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Satchu's Rich Wrap-Up
 
 
Wednesday 07th of September 2022
 







These became known as the “halcyon days,” when storms do not occur. Wikipedia has an article on: halcyon days and it reads thus
Misc.



From Latin Alcyone, daughter of Aeolus and wife of Ceyx. When her husband died in a shipwreck, Alcyone threw herself into the sea whereupon the gods transformed them both into halcyon birds (kingfishers).
When Alcyone made her nest on the beach, waves threatened to destroy it. Aeolus restrained his winds and kept them calm during seven days in each year, so she could lay her eggs.
These became known as the “halcyon days,” when storms do not occur. Today, the term is used to denote a past period that is being remembered for being happy and/or successful



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Taiwan’s military struggles to adapt as China threat grows @FT
Law & Politics


Taiwan’s military struggles to adapt as China threat grows @FT 



Taiwan’s former top military official issued a dire warning last week. 

The armed forces lacked a clear strategy to defend the country against a Chinese attack and the president might not understand the conceptual thinking needed to counter that threat, said Admiral Lee Hsi-ming, former chief of the general staff.
“Think strategically! Don’t limit yourself to thinking about operational details!” Lee urged the military as he launched his new book that argues Taiwan must refocus on the “asymmetric” defence strategy he introduced but has been diluted since he retired three years ago.
Lee praised President Tsai Ing-wen for attaching more importance to the armed forces than her predecessors, but laced his appreciation of her backing for his asymmetric strategy with scepticism.

 “Does she understand it? I am not sure,” he said.
The former military chief’s alarm highlights the inertia that has hindered efforts to strengthen Taiwan’s defences, experts say, and is rooted in its history as the army of the Kuomintang, the Chinese Nationalist party that ruled the country under martial law for decades. 

The struggle to reform has taken on a sudden urgency as China is ratcheting up military pressure on Taiwan.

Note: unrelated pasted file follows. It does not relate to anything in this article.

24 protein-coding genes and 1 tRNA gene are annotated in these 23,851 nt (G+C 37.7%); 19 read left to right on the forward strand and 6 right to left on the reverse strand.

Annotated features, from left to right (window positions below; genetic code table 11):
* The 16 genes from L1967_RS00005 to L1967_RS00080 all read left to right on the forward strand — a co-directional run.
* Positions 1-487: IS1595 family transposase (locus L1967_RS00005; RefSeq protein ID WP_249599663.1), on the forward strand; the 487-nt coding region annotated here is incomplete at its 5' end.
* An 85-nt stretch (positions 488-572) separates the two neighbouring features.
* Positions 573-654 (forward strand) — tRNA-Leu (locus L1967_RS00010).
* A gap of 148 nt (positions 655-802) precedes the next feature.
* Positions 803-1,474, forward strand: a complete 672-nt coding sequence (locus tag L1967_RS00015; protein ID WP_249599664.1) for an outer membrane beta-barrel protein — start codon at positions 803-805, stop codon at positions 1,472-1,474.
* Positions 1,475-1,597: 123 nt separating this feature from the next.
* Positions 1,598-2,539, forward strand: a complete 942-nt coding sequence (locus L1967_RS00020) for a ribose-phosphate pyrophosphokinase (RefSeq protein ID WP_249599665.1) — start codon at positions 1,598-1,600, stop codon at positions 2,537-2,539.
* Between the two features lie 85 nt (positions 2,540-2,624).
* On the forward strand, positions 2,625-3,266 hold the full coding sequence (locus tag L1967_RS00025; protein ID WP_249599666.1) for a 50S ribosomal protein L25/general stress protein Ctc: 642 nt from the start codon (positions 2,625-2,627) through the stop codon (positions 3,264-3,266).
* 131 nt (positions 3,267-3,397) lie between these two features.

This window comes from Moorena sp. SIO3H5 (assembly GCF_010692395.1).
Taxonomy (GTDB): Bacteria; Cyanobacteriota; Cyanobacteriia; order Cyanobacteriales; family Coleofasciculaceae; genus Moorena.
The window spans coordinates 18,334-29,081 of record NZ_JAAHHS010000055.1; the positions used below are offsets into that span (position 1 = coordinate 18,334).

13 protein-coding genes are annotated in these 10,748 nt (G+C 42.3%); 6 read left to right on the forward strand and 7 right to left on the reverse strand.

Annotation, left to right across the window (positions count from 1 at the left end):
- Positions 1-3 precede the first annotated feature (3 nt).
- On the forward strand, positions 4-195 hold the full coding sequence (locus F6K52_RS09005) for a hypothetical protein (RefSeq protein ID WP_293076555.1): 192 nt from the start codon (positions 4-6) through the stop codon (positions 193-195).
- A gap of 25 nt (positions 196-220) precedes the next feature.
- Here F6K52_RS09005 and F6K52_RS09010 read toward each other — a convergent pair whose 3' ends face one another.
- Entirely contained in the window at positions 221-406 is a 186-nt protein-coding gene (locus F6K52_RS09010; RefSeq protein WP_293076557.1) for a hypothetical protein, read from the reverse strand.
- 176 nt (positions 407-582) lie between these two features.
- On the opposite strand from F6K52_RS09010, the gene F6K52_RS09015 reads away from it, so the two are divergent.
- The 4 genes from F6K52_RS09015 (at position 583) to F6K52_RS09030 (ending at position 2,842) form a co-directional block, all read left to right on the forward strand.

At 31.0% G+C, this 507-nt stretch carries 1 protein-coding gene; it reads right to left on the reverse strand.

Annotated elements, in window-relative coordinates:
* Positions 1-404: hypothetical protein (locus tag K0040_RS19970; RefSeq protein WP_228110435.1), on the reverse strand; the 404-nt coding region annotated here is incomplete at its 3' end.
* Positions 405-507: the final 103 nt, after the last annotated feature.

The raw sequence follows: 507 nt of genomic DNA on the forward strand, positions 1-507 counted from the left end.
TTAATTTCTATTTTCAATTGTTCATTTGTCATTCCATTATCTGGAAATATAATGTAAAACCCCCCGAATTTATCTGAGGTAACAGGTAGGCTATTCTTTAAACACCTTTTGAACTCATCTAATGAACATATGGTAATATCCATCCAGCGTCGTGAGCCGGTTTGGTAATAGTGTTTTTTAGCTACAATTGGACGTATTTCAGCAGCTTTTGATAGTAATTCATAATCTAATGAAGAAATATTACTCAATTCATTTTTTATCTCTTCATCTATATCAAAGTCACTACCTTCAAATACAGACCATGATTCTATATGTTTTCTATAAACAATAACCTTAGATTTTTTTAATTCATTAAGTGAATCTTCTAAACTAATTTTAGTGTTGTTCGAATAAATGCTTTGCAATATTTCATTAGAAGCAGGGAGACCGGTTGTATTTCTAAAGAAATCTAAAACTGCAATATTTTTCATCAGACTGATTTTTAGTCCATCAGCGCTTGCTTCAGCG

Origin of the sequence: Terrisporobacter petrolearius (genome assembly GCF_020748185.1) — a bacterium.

“We have an authoritarian hangover and it has created a problem with civil-military relations, and it may be the most critical problem we have,” said Kitsch Liao, military and cyber affairs consultant for Doublethink Lab, a Taipei-based civil society group. 

“The reason is that the military used to be the armed wing of the KMT, just like the People’s Liberation Army is the armed wing of the Chinese Communist party.”
When Taiwan democratised in 1992, the Taiwan Garrison Command, the unit that enforced martial law until 1987, was disbanded. But further changes have been slow and incremental.
Dean Karalekas, an expert on civil-military relations in Taiwan at the University of Central Lancashire, said the military had “worked pretty hard to move forward, in their own way”. 

But he added: “The old structures are still in place, [and there is] resistance against structural and cultural change.”
The political officers installed in each military unit to monitor loyalty to the party — a structure mirroring that of China’s military — have not been removed but simply given new job descriptions. Instead of ferreting out communist sympathisers, they now provide counselling to service members.
That cautious approach has come at a cost.
The US, which has a commitment to help Taiwan defend itself, has long pushed Taipei to reallocate its limited defence spending to more effectively deter a potential Chinese invasion and restructure its poorly trained reserve force. 

But implementation of reforms has been painfully gradual.
Tsai’s Democratic Progressive party, which pushed the KMT out of power for the first time in 2000, attributes this to the military’s legacy.
“There are many officers, especially above the rank of colonel, who blame the US for the increasing military tensions around here and agree with the argument that China is just responding to US provocations,” said a senior government official. 

“It contrasts with the younger ones, who fully identify with Taiwan, have high levels of morale and are determined to stand firm against China.”
Analysts said it was a miracle that no military coup had disrupted Taiwan’s transformation into a vibrant democracy.
After Chen Shui-bian, the first DPP president, was elected in 2000, “there was this tense feeling in the air: would the military follow orders from a DPP president? Would there be a coup, even?” Karalekas said. 

Chen placated the military and reassured the KMT by choosing a retired general and KMT member as his first premier. 

Today, there is no doubt that the armed forces are loyal to the constitution rather than their former party masters.
But other changes have taken longer. Until 2000, high-ranking officers were almost all men who were born either in mainland China or whose families had come from there with the KMT in 1949. 

“You had a situation where your ground troops were almost entirely Taiwanese, and they were led by mainlander officers,” Karalekas said.
Chen accelerated officer corps turnover by holding promotions every six months instead of annually.